By billy hull
The Ultimate Fighting Championship makes its debut in Atlanta, Ga. at the Phillips Arena tomorrow night for UFC 88: Breakthrough. Fights that may not be televised include Roan Carneiro (12-7) vs. Ryo Chonan (14-8), Jason Lambert (23-8) vs. Jason MacDonald (21-10), Tim Boetsch (7-2) vs. Michael Pratt (15-2) and Thiago Tavares (17-2) vs. Kurt Pellegrino (17-4).
The Karo Parysian/Yoshiyuki Yoshida fight has been scrapped. Here’s a breakdown with predictions of the five fights scheduled to be broadcast on the pay-per-view:
Dong Hyun Kim (10-0-1) vs. Matt Brown (10-6)
After making his mark in the DEEP promotion in Japan, Kim made a successful debut in the UFC at UFC 84, beating up on Jason Tan for a TKO victory. Matt Brown is an alum of the recent Ultimate Fighter series. Kim is a southpaw, which can be tricky for some fighters to attack. Expect Kim to use his all-around skills and get Brown on the ground and work him over for a TKO victory in the second round after dominating most of the first.
Martin Kampmann (13-1) vs. Nate Marquardt (29-8-2)
Marquardt is the perfect example of a guy that isn’t flashy, but just wins. It took him four consecutive wins before he finally got a shot at Anderson Silva’s middleweight title. Although he was finished by TKO late in the first round, he bounced back with an impressive submission of Jeremy Horn before losing a close, and controversal, split decision against Thales Leites.
Kampmann is coming off a knee injury, but both of these guys are in the upper level of the middleweight division and the winner will be close to getting a shot at Silva because of how weak the UFC 185-pound division is. Marquardt is the stronger fighter and should have the advantage on the ground, but Kampmann is 4-0 in the UFC. I think Kampmann catches Marquardt standing and ends this fight by TKO in the third round.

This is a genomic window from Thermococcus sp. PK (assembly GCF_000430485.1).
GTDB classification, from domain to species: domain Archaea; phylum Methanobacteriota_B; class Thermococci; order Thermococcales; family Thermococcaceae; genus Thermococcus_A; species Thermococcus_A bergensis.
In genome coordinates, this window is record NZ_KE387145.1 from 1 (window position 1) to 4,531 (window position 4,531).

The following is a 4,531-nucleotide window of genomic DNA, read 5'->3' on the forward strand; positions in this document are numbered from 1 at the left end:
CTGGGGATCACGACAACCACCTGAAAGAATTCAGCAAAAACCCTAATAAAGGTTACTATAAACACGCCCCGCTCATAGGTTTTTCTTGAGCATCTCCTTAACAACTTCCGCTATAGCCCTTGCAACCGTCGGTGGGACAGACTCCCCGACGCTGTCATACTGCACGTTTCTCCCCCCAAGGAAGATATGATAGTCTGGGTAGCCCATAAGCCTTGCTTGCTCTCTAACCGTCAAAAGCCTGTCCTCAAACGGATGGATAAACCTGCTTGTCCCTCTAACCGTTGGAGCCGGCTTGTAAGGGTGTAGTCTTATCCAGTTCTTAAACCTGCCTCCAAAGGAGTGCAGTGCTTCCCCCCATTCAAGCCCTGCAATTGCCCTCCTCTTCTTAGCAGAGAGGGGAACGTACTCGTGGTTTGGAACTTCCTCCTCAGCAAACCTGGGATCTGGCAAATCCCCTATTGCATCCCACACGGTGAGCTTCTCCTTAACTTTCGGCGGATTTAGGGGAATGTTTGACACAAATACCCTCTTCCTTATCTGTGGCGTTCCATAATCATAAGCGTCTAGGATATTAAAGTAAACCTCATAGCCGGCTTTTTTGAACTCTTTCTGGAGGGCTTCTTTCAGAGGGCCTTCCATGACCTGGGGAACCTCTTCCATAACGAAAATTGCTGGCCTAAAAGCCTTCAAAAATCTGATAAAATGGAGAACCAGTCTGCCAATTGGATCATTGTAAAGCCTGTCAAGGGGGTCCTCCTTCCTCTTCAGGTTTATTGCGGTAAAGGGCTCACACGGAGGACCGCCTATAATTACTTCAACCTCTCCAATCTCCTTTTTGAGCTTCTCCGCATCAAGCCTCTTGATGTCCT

Dan Henderson (22-7) vs. Rousimar Palhares (17-1)
If I told you I knew much about Palhares, I’d be lying, but that 17-1 record is impressive. I’ve followed Henderson’s career since his early days in PRIDE, and this is his first fight since a dissapointing loss to Anderson Silva for the 185-pound title. Yes, Henderson is 0-2 in the UFC but considering those two fights are against Silva and Rampage, about 99% of the roster would be 0-2 as well.
Palhares will look for submissions, but Henderson is hungry to get back on the winning track, is an Olympic-calibar wrestler, and possess that overhand right. Palhares trains with Brazilian Top Team, but I don’t see any of his victories coming against anyone close to the level of Henderson. I’ll take Henderson by decision.
Rich Franklin (25-3) vs. Matt Hamill (16-1)
Franklin makes his return to the 205-pound division after winning the middleweight title and owning everyone he faced until he ran into the buzzsaw known as Anderson Silva. Two losses to Silva and now Franklin makes the jump into the UFC’s most stacked division.
Hamill is a TIF veteran who should be undefeated. (His only loss was a split decision against Michael Bisping in England in which I saw as one of the worst judges decisions ever in the UFC.) Hamil is great at wrestling and ground control, but Franklin is a big step up in competition. I think Franklin is poised to make one last UFC run, this time at 205 pounds, and it starts with a second-round KO of Hamill.
Chuck Liddell (21-5) vs. Rashad Evans (16-0-1)
No need to introduce Chuck Liddell, arguably one of the most famous MMA fighters in the world, if not No. 1. Evans has an impressive record until you realize his last two fights were a boring, controversal decision against Michael Bisping and a draw against an old Tito Ortiz.
Evans’ fighting style could be one of the last exciting, although his highlight-reel kick that knocked out Sean Salmon was one of the great KO’s of 2007. Liddell hasn’t faught in nine months, since winning a decision over Wanderlei Silva. Both men have been fighting injury, and Octogan rust could be an issue. Evans is a great wrestler, known mostly for his takedowns, but Liddell has been known to be nearly impossible to keep on the mat. Liddell clearly has the advantage standing, and once Evans realizes he can’t keep his opponent on the mat, expect Liddell’s striking to be the difference in a second-round KO, setting the stage for a UFC light heavyweight title fight between Liddell and champion Forrest Griffin either in December or January.